It’s Stub Completion Day for me! Yay! What’s Stub Completion Day? That’s the day when I finish up all of my unfinished stubs.
It probably sounds neurotic that I have an entire day devoted to finishing pencil stubs. But it serves a purpose that I find practical. Generally, I am choosy about which pencil I’m using; it’s typically one that I’m the process of writing a review for. My intention when I write a review is that I use an entire pencil to 100% completion (defined as the point where I can’t comfortably hold it for writing) so that I am making an informed opinion.
I still manage to create a lot of almost-but-not-quite-used up stubs, though.
Things don’t always proceed as linearly as intended. The problem is that the smaller the pencil gets — and the more I cart it around with me, trying to use it up as quickly as possible so I can crank out the next review — the easier it is to lose. Furthermore, I don’t always end up using that ONE pencil for every purpose. Sometimes I don’t have time or interest to be choosy, and grab one at random out of my pencil cup or my bag. Sometimes I use other pencils for comparison when writing a review. Sometimes I just feel like writing with something different. Those pencils all get whittled down to stubs gradually; so slowly that they have a way of flying under my pencil radar, so to speak.
These stubs have an uncanny way of turning up in strange places. Collecting in the bottom of cluttered drawers, forgotten at the bottom of my pencil cup where they are overshadowed by the younger competition that towers over them, re-emerging from betwixt the couch cushions, or whatever. Sadly, some of them end up falling into some bottomless pencil pit, never to be seen again. I am still mourning the loss of my Shahson’s Executive and my Casemate No. 2, which both went MIA just as they approached pencil retirement. But thankfully, many over-the-hill pencils return home eventually. Then I round them all up, dust off their pants, and have a handful of little buddies that I need to finish up. Then, on Stub Completion Day, I try to polish them off!
OK, that explains how I end up with so many stubs, but why do I feel compelled to use them up? Why does it matter? After all, they’re almost used up, and used-up pencils are just trash, right? Anyway, don’t I have an entire desk drawer full of pencils that I haven’t even tried yet? Why get hung up on wasting a couple of inches of pencil? The answer is that I don’t just throw my pencil stubs in the trash.
I’m saving them because (NERD ALERT!) I’m creating a giant jar of pencil stubs.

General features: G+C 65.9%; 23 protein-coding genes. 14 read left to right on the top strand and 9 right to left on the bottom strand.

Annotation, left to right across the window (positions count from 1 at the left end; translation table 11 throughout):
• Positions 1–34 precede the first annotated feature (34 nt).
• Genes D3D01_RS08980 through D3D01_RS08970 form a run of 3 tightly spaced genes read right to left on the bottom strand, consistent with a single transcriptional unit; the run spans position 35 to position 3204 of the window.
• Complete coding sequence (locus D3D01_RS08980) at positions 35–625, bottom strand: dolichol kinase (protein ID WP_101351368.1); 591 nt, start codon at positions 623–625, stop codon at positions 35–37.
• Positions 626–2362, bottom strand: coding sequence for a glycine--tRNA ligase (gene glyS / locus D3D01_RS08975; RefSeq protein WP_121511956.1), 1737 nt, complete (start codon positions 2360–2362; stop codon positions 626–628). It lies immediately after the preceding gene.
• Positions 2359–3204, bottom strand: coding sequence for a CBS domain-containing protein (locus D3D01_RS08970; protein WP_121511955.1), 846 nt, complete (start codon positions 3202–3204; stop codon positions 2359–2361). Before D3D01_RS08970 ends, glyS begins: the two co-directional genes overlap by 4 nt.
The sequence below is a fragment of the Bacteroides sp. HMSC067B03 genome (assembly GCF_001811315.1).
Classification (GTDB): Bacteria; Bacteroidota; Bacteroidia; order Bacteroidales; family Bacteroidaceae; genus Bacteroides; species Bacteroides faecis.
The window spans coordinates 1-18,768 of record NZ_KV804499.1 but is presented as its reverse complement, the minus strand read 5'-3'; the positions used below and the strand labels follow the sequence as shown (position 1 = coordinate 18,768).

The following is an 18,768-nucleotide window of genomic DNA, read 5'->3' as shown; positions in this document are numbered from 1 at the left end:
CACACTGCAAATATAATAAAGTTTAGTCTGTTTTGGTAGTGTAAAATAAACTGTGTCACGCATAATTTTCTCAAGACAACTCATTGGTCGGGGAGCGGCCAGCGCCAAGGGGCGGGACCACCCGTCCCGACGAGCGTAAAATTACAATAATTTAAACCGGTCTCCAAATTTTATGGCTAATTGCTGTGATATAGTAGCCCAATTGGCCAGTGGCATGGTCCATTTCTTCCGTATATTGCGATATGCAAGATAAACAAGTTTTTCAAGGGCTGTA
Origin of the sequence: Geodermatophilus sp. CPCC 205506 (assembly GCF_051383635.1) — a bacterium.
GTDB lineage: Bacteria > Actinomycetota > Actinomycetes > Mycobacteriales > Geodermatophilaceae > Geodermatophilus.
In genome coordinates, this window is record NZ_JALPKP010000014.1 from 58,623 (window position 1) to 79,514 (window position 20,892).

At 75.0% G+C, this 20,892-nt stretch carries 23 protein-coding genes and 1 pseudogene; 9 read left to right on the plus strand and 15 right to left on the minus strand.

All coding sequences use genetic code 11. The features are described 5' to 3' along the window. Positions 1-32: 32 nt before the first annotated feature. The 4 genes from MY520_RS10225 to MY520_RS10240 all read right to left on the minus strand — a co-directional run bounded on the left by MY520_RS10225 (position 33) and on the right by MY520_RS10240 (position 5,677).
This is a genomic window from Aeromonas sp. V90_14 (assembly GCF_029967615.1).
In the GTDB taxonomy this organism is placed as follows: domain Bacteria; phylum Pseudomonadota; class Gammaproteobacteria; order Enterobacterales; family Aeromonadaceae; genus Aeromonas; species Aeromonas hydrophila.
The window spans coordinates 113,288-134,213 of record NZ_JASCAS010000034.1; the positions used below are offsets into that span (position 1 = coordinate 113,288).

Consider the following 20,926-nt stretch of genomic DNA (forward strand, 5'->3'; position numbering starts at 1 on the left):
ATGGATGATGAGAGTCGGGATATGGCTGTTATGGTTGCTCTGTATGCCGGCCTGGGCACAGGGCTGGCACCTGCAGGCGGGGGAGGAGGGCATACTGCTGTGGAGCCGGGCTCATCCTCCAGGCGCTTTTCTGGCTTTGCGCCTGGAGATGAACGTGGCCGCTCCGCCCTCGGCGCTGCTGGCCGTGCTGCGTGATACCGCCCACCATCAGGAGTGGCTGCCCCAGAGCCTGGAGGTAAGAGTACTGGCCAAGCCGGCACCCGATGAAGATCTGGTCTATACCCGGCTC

My family got me a “Pantry Pack” of Peanut M&Ms from Costco for Christmas, because I’m addicted to them and blow a significant portion of my paycheck at the vending machine buying them. It only took me a few weeks to gobble down all of the delicious goodies inside, leaving me with a big empty container (and a big empty hole in my self-esteem). I love reusing and re-purposing things, so I wasn’t going to throw away a big plastic jug. In fact, I studied this container long and hard, pondering potential uses. Then I had a thought: I wonder how long it would take me to fill this thing full of pencil stubs?
It seemed like a challenge. The thing has to be, what, half a gallon? But I like to go big or go back to the pencil factory. So I’m trying to save up all of my pencil stubs for whatever period of time it takes to fill it, and then reflect back on that accomplishment.
I’m thinking it’ll take a very long time. I use up pencils pretty fast, but it’s going to take a lot of pencil stubs to fill this one up. I’d reckon, at most, I could put in one or two stubs a week. In reality, I’ve been working on it for a few months now and (as you can see) progress is pretty slow — partially due to stub misplacement. I’m also trying to avoid temptation to cheat and allow my definition of “stub” to slowly creep upward until I’m tossing pencils that are only half-used. I meticulously compare them to the stubs already in the container. Maybe I’ll even make some sort of ruler to measure up to and keep myself honest. A good stub is a labor of love.
All of that is to say, every stub is precious. When I get close to the end of one and misplace it, it’s a big setback in my quest to fill the jar. Also, there’s just something satisfying about finishing a wooden pencil. That’s one reason I choose them over pens or mechanical pencils: it’s like the wooden pencil has a built-in progress bar. Grinding one down to a stub through daily use is an accomplishment, and as I get closer to reaching that goal I start to feel a little excited. When I lose a stub, it’s kind of crushing. It’s like making it to the final qualifier for the Olympics only to have your top rival put out a hit on your kneecaps. On the other hand, when I find a stash of them, it’s like a chance to tie up a bunch of loose ends. It’s satisfying. And it helps fill my jar faster!
So, today I am taking a break from using my next review pencil, and trying to use up as many of these lil’ stubbins as I can. It’s Stub Completion Day. Happy Stub Completion Day!